THIS MONTH'S GUEST SPEAKER: "Toni"
Originally posted on Dec. 2010(The author retains all rights to this material)
I ALWAYS FELT LIKE I NEVER BELONGED
Hi, my name is Toni and I am an addict. I always felt like I never belonged….right from the age of 3 or 4 on up through adulthood. I was a shy, self-conscious little girl that grew into an insecure depressed adult with very low self-esteem who began to use drugs at the age of 16. When I used drugs I felt prettier, more self-confident, and more alive than ever before. I felt like I now had a personality whereas without the drugs I felt boring, like why would anyone want to ever talk to me?
I grew up in an upper middle class household in the suburbs with parents who were happily married for 50 years, the middle child of two brothers. I had what I would call a “normal” upbringing. My mother was, and still is, a very attractive woman and next to her I always felt ugly and fat. Mom was always thin and beautiful. I felt that I could never live up to her expectations for me to also be thin and popular like she was when she grew up. I think this just added to my feelings of inferiority and awkwardness around people.
I was married twice, had two children, and kept using to feel “normal.” I blamed everybody for everything that happened in my life over a 30 year period. It started with blaming my mother for what I had become, I thought, mistakenly, that she should have loved me more. I blamed my husband of 23 years for everything that I thought was wrong in my life; our financial woes, my having to work shortly after our daughter was born, on and on. He became the scapegoat.
As time went on I became chronically depressed. I went to numerous psychiatrists and therapists for help when all along it was the drugs that were making me crazier and crazier. I sought out the local Rabbi in our town thinking he could give me answers … never telling him I was an addict. I was detoxed a few times by my neurologist in New York only to use within days of going home.
My entire life was centered on getting and using drugs. I had lived this way for over 30 years. I truly never thought that it was possible to stop using drugs. I was resigned to a life of misery, lying, cheating, depression, and by the end of the road, wanting to just walk into the ocean and never come out. My thinking was so self-centered from using. I only thought about myself. I never thought about my parents, my kids, my husband, or my former friends whom I had deserted. I would have done anything to get more drugs and not feel the pain of withdrawal. At the end of my addiction I was confined to a life of getting high before work, during work, running home for my lunchtime fix, and rushing home after work to use once again until I would just pass out in bed.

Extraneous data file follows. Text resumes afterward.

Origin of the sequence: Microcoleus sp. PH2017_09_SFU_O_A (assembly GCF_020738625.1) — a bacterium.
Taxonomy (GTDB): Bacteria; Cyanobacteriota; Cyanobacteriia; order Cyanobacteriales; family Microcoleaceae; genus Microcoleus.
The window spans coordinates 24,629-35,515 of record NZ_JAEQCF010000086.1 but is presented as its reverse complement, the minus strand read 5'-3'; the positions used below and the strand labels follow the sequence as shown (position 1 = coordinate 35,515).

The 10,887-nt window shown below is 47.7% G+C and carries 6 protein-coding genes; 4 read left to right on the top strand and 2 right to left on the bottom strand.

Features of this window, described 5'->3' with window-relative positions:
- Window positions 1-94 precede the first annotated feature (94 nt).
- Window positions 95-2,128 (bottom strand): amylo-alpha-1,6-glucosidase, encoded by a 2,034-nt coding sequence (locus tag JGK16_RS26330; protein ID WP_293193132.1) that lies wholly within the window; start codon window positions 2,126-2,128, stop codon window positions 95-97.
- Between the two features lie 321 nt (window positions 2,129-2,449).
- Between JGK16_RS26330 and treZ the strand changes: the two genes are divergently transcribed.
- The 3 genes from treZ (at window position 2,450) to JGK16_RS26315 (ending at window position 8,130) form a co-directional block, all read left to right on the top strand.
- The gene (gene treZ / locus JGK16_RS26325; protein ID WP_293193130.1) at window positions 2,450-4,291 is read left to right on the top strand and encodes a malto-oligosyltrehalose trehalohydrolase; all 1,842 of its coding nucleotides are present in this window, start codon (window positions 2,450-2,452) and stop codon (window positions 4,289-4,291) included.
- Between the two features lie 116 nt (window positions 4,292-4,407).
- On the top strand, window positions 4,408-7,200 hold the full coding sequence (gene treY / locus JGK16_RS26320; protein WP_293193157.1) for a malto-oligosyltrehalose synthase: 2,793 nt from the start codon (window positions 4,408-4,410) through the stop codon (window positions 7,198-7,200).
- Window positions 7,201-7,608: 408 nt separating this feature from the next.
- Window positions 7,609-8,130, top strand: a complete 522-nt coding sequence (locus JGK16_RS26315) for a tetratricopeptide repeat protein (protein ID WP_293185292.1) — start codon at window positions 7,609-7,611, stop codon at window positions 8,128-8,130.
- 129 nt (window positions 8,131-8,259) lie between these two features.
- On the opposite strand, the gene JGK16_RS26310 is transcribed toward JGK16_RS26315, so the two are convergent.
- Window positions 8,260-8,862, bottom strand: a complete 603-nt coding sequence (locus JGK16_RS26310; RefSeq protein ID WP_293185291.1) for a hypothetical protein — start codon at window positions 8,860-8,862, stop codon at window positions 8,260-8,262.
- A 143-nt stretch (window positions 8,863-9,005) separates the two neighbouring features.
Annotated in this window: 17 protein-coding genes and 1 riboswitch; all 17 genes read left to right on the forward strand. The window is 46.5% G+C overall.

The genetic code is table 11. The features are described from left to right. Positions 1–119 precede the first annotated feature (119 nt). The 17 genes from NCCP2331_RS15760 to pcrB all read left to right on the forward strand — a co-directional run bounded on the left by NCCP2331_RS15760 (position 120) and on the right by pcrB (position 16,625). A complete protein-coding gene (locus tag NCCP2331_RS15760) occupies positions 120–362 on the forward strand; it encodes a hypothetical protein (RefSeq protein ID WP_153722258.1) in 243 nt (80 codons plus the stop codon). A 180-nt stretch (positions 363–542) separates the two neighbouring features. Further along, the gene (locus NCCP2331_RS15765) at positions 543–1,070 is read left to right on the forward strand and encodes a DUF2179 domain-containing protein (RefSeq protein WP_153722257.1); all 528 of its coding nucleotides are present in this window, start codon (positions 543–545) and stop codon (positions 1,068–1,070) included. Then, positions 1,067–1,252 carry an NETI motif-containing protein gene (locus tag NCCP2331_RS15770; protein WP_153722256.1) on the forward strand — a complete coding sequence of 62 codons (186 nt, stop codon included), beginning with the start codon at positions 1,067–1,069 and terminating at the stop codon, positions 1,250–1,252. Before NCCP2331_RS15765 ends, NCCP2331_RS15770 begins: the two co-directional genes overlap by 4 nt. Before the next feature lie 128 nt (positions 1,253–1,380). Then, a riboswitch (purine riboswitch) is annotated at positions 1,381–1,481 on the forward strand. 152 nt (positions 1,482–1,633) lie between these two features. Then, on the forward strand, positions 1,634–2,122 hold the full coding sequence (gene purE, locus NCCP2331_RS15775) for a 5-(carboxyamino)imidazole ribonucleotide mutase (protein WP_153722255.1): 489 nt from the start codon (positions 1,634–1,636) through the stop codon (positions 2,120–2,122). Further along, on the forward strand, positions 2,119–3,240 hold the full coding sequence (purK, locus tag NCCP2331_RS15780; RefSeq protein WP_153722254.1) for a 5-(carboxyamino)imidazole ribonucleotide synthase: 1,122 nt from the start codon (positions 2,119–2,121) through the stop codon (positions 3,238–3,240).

The year was 2006…I had overdosed a few times and still thought I could handle drugs until I picked up the one drug that sent me over the edge mentally and financially, oxycontin. I was hooked immediately, and spent the next three months pursuing that drug. I stopped paying the mortgage, the bills, and became all consumed with the getting and using of drugs. In December I was with my daughter at her doctor appointment when the doctor called me in and said to me, “I can no longer help your daughter with her depression unless you get help.” She then gave me the name and number of a detox facility which I called as soon as I got home. I thought, finally, there might be an end to this life of hell. That was the first time I thought maybe I don’t have to live this way. I knew if I continued I would surely die.
One week later I was admitted and what a relief! I felt like I was finally with people and in an environment where I belonged! NA meetings were brought into the facility daily and for the first time I had hope. I was determined to try and work this 100% when I got out, so I did whatever they told me to do including going to a meeting the day I was discharged. The next day I got a Sponsor whom I called at least once a day. I attended more than 90 meetings in 90 days and also went to an Intensive Outpatient Program 3 days a week for many months. I gradually built up a network of women whom I could call daily and talk to about whatever was going on in my life. Once I had 90 days clean I joined Hospitals and Institutions and brought meetings into facilities such as rehabs and jails for over the next 3 years. I have always had commitments and a home group. I continue to talk to my Sponsor daily, attend many meetings weekly, have commitments, and just for today place my recovery above anything else that is happening in my life. Learning how to live life on life’s terms without the use of drugs is not easy…but I truly believe that with a Higher Power in my life today I can continue on the road to recovery one day at a time. If I could lose the obsession to use and find a better way of life, for today, I know that it can and will work for anyone with the true desire to find a new way to live without the use of drugs.